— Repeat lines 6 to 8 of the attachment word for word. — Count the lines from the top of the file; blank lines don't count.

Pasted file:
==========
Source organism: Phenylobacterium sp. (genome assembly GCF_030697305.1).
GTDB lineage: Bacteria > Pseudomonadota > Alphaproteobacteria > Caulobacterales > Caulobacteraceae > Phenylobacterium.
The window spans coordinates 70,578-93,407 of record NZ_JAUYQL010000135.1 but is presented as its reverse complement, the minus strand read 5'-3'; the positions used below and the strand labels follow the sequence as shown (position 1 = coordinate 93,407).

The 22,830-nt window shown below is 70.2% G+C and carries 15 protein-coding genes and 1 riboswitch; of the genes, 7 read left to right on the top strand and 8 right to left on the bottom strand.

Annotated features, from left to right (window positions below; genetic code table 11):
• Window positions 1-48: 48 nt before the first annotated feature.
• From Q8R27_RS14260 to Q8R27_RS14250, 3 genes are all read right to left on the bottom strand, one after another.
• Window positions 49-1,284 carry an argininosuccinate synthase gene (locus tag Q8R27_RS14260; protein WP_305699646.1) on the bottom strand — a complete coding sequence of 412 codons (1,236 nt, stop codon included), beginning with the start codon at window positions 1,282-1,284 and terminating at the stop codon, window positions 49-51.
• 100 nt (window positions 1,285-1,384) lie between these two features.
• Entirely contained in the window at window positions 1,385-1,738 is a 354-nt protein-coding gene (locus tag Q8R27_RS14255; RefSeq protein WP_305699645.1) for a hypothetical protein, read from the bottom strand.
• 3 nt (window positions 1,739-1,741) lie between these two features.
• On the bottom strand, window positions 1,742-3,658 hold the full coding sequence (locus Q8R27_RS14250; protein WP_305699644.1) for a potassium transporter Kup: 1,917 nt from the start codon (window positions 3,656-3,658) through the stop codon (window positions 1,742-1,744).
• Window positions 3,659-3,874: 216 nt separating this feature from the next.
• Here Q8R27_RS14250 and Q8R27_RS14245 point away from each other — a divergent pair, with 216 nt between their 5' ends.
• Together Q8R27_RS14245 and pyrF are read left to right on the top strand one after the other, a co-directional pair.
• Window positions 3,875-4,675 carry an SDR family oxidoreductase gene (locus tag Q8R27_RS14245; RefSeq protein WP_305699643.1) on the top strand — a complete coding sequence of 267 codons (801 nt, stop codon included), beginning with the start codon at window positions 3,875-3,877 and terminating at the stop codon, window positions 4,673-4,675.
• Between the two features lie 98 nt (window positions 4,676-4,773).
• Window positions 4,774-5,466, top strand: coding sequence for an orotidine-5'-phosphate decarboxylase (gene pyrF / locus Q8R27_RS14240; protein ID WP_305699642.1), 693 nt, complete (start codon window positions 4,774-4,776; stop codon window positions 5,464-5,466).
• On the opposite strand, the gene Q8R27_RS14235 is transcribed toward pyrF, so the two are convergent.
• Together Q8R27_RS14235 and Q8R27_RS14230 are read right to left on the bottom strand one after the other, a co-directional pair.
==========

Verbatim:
• Window positions 1-48: 48 nt before the first annotated feature.
• From Q8R27_RS14260 to Q8R27_RS14250, 3 genes are all read right to left on the bottom strand, one after another.
• Window positions 49-1,284 carry an argininosuccinate synthase gene (locus tag Q8R27_RS14260; protein WP_305699646.1) on the bottom strand — a complete coding sequence of 412 codons (1,236 nt, stop codon included), beginning with the start codon at window positions 1,282-1,284 and terminating at the stop codon, window positions 49-51.